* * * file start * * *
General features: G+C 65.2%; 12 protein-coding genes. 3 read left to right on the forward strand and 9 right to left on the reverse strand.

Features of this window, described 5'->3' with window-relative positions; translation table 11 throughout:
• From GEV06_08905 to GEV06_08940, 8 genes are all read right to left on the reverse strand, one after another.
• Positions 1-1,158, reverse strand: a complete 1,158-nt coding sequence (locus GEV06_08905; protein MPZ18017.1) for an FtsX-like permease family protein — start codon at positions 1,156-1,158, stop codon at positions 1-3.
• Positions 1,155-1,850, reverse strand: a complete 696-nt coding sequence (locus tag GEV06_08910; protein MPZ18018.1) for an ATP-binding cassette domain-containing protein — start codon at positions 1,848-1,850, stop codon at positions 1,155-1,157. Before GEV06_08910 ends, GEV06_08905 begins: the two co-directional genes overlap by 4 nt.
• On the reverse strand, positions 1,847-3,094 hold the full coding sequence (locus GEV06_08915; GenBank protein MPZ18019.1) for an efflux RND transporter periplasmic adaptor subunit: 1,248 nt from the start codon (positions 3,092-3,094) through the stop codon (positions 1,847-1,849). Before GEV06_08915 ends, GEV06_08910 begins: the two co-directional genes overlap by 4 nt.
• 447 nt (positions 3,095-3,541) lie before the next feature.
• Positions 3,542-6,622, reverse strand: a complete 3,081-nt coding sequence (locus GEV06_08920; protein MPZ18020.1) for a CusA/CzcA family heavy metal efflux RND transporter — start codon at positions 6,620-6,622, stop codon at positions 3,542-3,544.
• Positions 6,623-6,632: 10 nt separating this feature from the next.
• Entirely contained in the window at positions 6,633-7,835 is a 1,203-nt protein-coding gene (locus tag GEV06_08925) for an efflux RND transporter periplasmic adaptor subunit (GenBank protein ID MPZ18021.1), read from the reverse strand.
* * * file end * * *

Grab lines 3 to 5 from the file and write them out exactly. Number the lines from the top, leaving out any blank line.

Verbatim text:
• From GEV06_08905 to GEV06_08940, 8 genes are all read right to left on the reverse strand, one after another.
• Positions 1-1,158, reverse strand: a complete 1,158-nt coding sequence (locus GEV06_08905; protein MPZ18017.1) for an FtsX-like permease family protein — start codon at positions 1,156-1,158, stop codon at positions 1-3.
• Positions 1,155-1,850, reverse strand: a complete 696-nt coding sequence (locus tag GEV06_08910; protein MPZ18018.1) for an ATP-binding cassette domain-containing protein — start codon at positions 1,848-1,850, stop codon at positions 1,155-1,157. Before GEV06_08910 ends, GEV06_08905 begins: the two co-directional genes overlap by 4 nt.